I think everybody here in the embassy and everybody in the agencies wants to do good and it’s a very difficult environment to do work. That said, we have a lot of problems. I can’t say it’s getting better and I can’t say it’s getting worse. We are hoping because of the work we are doing and that our sister IGs are doing … that it will be better. Again, I think everyone has a limited amount of time, not just me, but (USAID), the Department of Defense. We are hoping that we are asking the right questions.
I learned under some great masters: (former Sen.) Sam Nunn, (U.S. Rep.) John Dingell. They kind of taught me that (inspectors general) really are supposed to be asking the tough questions and, to paraphrase what President Truman said, “If you want a friend and you’re an (inspector general), go buy yourself a dog.”
I’m not supposed to make friends. I have a very prickly relationship — and I think by statute that’s what is should be — with everybody because I’m supposed to be independent and I’m the guy who comes in and says you’ve got a problem and you’ve got to fix it and nobody wants to hear that.
How is current oversight of reconstruction in Afghanistan?
Too much money has gone (out) too quickly in too many places without the management side looking closely and considering the environment they’re working in. We’re not contracting in Kansas, so we should be designing programs with that in mind. I hate to pick on the Afghan government, but it has been identified by other people as one of the most corrupt countries in the world.
That’s really the front line (the U.S. government development agencies). By the time we get there, no matter how good we are at our job, it will be too little, too late.
It seems like when we see reports of things that have gone wrong, a lot of these contractors get paid even if they haven’t fulfilled their part of the deal. What are you doing on that front and what more needs to be done to hold contractors accountable?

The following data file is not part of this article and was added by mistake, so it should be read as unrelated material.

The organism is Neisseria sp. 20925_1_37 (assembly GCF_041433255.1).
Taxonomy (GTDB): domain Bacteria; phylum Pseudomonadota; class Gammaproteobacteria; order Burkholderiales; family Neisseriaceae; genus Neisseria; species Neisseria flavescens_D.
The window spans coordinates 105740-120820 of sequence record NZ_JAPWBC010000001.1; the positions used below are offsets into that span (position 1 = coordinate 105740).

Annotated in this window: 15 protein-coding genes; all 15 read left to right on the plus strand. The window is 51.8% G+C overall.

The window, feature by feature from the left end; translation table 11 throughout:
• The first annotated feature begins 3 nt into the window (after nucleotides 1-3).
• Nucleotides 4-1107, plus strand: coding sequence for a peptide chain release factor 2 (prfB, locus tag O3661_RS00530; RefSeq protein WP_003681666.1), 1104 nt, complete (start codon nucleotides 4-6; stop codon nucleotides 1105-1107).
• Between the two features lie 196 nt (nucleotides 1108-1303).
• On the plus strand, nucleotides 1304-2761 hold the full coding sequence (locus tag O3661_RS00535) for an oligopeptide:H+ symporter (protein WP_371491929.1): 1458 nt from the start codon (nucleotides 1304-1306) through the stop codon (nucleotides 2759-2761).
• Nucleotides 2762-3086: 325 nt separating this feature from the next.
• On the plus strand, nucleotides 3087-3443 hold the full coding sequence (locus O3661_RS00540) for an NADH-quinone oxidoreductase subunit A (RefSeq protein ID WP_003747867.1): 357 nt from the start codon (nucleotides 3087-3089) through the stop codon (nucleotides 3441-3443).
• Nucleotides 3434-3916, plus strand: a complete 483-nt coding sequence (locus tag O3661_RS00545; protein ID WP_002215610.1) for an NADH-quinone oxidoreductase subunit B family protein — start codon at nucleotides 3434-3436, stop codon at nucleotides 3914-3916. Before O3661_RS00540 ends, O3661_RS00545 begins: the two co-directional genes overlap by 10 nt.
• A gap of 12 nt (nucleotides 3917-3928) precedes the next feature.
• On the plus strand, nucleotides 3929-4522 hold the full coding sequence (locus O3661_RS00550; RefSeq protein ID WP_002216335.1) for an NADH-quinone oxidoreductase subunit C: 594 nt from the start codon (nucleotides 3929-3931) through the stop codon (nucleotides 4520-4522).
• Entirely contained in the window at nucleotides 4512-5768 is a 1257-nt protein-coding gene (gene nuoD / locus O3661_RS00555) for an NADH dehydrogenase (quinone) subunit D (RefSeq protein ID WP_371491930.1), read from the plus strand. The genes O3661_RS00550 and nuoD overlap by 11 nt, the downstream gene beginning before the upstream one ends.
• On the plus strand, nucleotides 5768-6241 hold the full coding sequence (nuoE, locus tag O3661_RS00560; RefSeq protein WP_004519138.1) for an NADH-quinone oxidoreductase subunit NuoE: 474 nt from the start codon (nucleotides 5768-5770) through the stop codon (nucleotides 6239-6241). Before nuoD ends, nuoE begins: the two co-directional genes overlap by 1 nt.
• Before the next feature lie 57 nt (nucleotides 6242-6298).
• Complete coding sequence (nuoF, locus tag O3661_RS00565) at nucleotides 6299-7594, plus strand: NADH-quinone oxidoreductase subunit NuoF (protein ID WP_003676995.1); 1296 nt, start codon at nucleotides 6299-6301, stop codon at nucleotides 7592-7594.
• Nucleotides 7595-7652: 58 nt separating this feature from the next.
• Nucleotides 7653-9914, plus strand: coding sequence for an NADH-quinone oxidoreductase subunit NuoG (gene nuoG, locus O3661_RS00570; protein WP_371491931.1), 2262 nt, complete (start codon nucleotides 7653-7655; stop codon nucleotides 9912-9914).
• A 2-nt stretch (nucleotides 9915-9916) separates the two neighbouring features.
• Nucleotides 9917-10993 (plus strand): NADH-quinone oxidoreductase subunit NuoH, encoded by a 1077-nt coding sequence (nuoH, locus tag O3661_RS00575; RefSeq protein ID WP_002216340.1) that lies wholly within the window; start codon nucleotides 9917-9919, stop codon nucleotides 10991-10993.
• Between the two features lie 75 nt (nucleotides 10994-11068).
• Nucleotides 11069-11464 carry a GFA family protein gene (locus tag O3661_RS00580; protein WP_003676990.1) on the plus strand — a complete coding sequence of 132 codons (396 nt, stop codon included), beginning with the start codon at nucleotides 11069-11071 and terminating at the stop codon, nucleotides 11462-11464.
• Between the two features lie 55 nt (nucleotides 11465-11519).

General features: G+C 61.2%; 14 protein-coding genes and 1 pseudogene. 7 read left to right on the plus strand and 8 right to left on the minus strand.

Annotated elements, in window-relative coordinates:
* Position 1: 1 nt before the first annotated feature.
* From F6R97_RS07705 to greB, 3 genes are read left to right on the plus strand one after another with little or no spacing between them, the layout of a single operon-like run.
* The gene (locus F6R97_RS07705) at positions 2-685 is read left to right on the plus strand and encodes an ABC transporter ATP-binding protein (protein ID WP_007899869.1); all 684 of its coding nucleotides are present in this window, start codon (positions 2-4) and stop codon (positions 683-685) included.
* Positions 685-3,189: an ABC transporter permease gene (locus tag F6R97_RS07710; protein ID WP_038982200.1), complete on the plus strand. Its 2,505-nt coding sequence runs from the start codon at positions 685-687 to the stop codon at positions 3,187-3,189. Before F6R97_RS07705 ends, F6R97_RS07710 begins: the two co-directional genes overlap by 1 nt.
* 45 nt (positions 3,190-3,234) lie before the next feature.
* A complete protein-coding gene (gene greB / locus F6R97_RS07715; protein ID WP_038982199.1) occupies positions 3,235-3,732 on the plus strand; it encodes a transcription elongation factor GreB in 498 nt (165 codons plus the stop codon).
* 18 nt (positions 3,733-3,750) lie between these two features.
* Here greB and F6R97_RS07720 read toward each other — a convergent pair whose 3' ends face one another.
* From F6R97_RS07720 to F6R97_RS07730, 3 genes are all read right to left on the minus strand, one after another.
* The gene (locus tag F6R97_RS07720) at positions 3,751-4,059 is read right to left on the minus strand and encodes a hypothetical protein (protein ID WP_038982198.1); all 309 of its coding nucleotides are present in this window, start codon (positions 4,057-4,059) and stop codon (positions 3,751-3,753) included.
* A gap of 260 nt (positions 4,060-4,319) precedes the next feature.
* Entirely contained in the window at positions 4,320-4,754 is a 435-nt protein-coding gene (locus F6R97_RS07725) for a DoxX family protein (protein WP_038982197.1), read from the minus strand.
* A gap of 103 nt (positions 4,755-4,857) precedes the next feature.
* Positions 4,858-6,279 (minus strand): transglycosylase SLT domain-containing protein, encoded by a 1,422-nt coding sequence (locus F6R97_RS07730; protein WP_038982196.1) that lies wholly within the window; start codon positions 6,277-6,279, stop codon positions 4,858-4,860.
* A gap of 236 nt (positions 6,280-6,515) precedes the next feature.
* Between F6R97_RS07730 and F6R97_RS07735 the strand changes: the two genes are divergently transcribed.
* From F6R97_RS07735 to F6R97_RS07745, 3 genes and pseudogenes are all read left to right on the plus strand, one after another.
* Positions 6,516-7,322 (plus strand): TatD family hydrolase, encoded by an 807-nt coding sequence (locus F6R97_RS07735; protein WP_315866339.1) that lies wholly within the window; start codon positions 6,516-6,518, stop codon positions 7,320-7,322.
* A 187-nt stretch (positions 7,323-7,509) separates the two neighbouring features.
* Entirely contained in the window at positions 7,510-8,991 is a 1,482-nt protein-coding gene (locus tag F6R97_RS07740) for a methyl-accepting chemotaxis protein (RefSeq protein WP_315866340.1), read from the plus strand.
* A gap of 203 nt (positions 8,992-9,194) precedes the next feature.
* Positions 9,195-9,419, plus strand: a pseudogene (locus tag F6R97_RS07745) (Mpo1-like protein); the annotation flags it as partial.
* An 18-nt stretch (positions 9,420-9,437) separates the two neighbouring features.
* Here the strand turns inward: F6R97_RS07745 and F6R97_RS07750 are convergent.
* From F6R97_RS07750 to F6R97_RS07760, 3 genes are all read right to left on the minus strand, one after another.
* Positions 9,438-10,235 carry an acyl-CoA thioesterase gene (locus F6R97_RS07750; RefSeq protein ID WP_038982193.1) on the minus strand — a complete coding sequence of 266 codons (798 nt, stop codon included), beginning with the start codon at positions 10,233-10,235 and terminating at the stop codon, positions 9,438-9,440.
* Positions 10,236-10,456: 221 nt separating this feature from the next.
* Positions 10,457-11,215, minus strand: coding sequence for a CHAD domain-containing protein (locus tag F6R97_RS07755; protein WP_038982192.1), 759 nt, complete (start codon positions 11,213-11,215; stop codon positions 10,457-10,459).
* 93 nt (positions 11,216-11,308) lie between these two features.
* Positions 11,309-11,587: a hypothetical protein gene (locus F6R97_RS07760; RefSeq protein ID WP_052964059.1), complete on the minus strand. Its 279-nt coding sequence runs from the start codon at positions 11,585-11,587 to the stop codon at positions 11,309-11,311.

The way to hold people accountable is if they don’t do the job, and if they don’t do the job because they stole money, we need to pursue them criminally. Ultimately, if they don’t do the job and they don’t do it well, they shouldn’t get paid and the contracts should be written in such a way that we don’t pay them.
Your team has to carry out investigations in some pretty rough spots. How do you deal with security?
I don’t know how many auditors go to their site in an MRAP, wearing a helmet and flak jacket, surrounded by 10 burly Marines with high-caliber guns, but we have to do that. We’re supported in other areas by the great security forces of the embassy.
That’s an important issue and one of the reasons I’m here this time, because as the drawdown occurs, that will have an impact on not only the capacity of the embassy to perform their function, but (USAID) and any other U.S. government agency here … and also the oversight agencies.
Some areas you can’t get to at all. It’s not like doing mob investigations in Cleveland or Youngstown.
How responsive is the government and different agencies to your findings?
They are responsive. They might not like what I find, but I’m not here to make friends.
We are very reliant on not only the embassy here and the ambassador for care, feeding and protection, but also the military. Some of the commanders in the field have gone out of their way to find space for us and give us tools for our work.